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Octahedral tilting in Prussian blue analogues

Hanna L. B. Boström *ab and William R. Brant b
aMax Planck Institute for Solid State Research, Heisenbergstraße 1, D-70569 Stuttgart, Germany. E-mail:
bDepartment of Chemistry, Ångström Laboratory, Uppsala University, Box 538, SE-751 21, Uppsala, Sweden

Received 1st March 2022 , Accepted 22nd March 2022

First published on 22nd March 2022


Octahedral tilting is key to the structure and functionality of perovskites. We present a metastudy of published literature showing how these distortions manifest in the related Prussian blue analogues (PBAs): cyanide versions of double perovskites with formula AM[M′(CN)6]1−yy·nH2O (A = alkali metal, M and M′ = transition metals, □ = vacancy/defect). Tilts are favoured by high values of x if A = Na or K, whereas the transition metals play a less important role. External hydrostatic pressure induces tilt transitions nearly irrespective of the stoichiometry, whereas thermal transitions are only reported for x > 1. Interstitial water can alter the transitions induced by a different stimulus, but (de)hydration per se does not lead to tilts. Finally, the implications for rational design of critical functionality—including improper ferroelectricity and electrochemical performance—are discussed. The results are integral for a fundamental understanding of phase transitions and for the development of functional materials based on PBAs.

image file: d2tc00848c-p1.tif

Hanna L. B. Boström

Hanna Boström grew up in Uppsala (Sweden), but received her MChem from the University of St Andrews (UK). She then relocated to Oxford to carry out her DPhil in Inorganic Chemistry under the supervision of Prof. Andrew Goodwin. Following a short postdoctoral stint in Uppsala, she is currently a Humboldt research fellow at the Max Planck Institute for Solid State Research in Stuttgart (Germany), working in the group of Prof. Bettina Lotsch. Hanna's research interests revolve around the crystallography of metal–cyanide frameworks, often under nonambient conditions, and she has a particular soft spot for complexes containing the beautiful blue Cu2+ ion.

1 Introduction

Prussian blue analogues (PBAs) are a versatile class of materials with a wide range of potential applications. The functional diversity partially arises from the large scope for compositional variation: the general formula is AxM[M′(CN)6]1−yy·nH2O, where A is an alkali metal, M and M′ are normally transition metals and □ denotes a vacancy. Porous, defective systems of formula MII[M′III(CN)6]0.67 can be used for catalysis and adsorption of gases and toxic metals,1,2 whereas defect-free, alkali-containing PBAs, e.g. A2M′IIM′II(CN)6, are suitable electrode materials3 and/or may show interesting magnetic properties.4 The stoichiometry and associated functionality is stipulated by the charges of the transition metals, where lower charges increase the scope for inclusion of vacancies and/or A-site cations [Fig. 1]. The crystal structure of PBAs is reminiscent of that of double perovskites with two octahedrally coordinated metals: M(NC)6 and M′(CN)6. The parent structure (aristotype) adopts the space group Fm[3 with combining macron]m, although ordered A-site cations or vacancies may reduce the symmetry to F[4 with combining macron]3m or Pm[3 with combining macron]m [Fig. 1].
image file: d2tc00848c-f1.tif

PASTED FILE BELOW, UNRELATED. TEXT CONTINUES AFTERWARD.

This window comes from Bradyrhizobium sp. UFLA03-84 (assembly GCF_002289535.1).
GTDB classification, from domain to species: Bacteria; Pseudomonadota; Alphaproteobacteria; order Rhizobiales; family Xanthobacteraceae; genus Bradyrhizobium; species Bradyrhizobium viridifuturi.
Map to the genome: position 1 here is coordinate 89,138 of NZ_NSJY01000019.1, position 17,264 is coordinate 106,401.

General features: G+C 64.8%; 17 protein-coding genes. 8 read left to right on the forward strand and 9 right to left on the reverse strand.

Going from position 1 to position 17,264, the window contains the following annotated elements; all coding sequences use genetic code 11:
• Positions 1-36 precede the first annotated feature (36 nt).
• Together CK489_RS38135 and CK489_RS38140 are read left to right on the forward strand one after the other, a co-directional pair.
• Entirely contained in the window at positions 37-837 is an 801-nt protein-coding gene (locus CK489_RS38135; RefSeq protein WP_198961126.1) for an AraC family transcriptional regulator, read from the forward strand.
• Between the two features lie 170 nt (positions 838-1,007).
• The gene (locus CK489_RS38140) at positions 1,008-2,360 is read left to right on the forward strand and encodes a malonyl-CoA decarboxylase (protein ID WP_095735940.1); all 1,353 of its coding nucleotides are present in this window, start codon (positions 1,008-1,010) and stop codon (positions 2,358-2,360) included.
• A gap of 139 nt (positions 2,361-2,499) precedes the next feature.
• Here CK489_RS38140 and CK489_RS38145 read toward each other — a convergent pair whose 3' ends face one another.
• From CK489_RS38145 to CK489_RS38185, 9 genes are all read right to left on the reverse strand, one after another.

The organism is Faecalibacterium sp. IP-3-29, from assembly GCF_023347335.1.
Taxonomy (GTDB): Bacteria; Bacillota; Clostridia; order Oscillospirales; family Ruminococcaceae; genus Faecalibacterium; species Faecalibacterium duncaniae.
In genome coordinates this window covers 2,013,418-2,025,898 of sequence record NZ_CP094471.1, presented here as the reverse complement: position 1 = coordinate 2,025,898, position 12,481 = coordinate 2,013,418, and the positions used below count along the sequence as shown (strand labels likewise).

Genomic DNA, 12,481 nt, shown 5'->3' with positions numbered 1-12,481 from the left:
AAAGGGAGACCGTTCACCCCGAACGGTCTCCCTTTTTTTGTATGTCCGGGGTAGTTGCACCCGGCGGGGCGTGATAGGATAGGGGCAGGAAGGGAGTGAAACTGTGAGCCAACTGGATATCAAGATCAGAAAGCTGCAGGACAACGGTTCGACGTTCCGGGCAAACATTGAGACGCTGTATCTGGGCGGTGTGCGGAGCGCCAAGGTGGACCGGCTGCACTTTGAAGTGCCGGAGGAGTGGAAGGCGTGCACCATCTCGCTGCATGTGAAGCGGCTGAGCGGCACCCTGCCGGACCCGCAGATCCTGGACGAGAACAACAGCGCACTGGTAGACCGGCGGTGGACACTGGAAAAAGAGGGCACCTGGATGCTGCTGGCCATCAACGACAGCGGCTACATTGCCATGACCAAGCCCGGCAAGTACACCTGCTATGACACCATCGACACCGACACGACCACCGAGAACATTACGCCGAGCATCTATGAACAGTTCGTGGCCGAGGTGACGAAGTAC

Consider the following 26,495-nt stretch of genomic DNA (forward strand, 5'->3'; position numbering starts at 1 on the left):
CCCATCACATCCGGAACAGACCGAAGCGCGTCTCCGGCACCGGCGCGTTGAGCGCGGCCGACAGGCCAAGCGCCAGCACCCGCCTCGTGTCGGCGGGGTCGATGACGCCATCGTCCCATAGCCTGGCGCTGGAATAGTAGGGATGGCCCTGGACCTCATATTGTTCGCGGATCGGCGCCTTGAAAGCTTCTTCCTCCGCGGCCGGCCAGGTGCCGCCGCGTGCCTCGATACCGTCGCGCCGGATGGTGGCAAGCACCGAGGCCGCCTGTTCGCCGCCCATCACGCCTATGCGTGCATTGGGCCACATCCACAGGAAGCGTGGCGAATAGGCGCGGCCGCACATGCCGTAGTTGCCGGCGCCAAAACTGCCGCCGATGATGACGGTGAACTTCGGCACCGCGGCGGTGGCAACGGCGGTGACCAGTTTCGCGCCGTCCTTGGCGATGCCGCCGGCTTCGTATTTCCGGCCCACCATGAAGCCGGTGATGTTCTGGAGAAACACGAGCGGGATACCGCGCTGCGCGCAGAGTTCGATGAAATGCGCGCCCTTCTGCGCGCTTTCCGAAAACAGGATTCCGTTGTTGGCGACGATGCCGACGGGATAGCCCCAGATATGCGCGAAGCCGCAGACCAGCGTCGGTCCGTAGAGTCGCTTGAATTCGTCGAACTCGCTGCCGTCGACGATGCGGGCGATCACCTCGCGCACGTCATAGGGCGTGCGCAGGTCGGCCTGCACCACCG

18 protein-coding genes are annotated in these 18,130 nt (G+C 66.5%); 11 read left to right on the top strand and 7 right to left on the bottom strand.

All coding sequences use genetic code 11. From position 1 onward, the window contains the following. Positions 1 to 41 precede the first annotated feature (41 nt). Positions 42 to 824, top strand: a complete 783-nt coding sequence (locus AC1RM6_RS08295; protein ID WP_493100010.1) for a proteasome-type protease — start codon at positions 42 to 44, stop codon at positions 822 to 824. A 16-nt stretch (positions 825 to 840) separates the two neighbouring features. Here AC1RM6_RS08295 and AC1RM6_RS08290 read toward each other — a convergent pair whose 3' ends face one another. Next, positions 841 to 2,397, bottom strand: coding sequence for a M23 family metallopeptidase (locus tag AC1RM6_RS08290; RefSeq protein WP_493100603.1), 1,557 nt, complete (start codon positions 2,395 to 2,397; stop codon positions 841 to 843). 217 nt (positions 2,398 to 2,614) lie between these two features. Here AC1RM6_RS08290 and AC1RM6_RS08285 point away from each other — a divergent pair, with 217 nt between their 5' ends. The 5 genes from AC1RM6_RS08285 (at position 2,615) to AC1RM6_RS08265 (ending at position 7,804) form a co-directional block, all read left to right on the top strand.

Fig. 1 The crystal structure of Prussian blue analogues. If the charges of the transition metals image file: d2tc00848c-t1.tif sum to 6, the ordered MM′(CN)6 is formed. For lower charges, vacancies or A-site cations are included to give the formulae M[M′(CN)6]y<1 and Ax>0M[M′(CN)6], respectively. M is shown in dark grey, M′ in light grey and A in purple.

A crucial feature of ABX3 perovskite physics is octahedral tilting, which involves in-phase or out-of-phase rotation of BX6 octahedra. In Glazer notation, this is denoted by superscripted ‘+’ and ‘−’ and lowercase letters indicate relative magnitudes around the three pseudo-cubic axes.5 The importance of tilts arises from their link to both the composition and to the properties. For example, the relative ionic radii of the constituent metals, as expressed by the tolerance factor,6 dictate whether tilts are favoured, which facilitates some degree of control. Compositional modification can be used to tune the tilt angle, which in turn affects e.g. the band gap and the Curie temperature.7 Moreover, the link between tilting and structure is well established via group-theoretical methods,8,9 and knowledge of the tilts typically allows for the prediction of the space group symmetry. This was exploited in so-called tilt engineering of a multiferroic perovskite derivative, where careful activation of appropriate tilts led to polar symmetry with coexisting weak magnetism.10 Octahedral tilts therefore present an attractive route for the design of technologically relevant materials.

Given the structural similarities between perovskites and PBAs, it is natural that octahedral tilting also occurs in PBAs with functional implications. By way of example, the tilts in Na2MnMn(CN)6 nearly triple the magnetic transition temperature compared to the untilted Cs2MnMn(CN)6.11 A less favourable situation is the drastic volume reduction of 17% in Mn[Mn(CN)6]0.93 upon Na intercalation, which is driven by a tilt transition from cubic symmetry (i.e. untilted) to aaa.12 This has a detrimental effect on the electrode stability and compromises the application of PBAs as energy storage materials. As a consequence, understanding and ultimately controlling the presence or absence of octahedral tilts in PBAs is key to their commercial development as functional materials.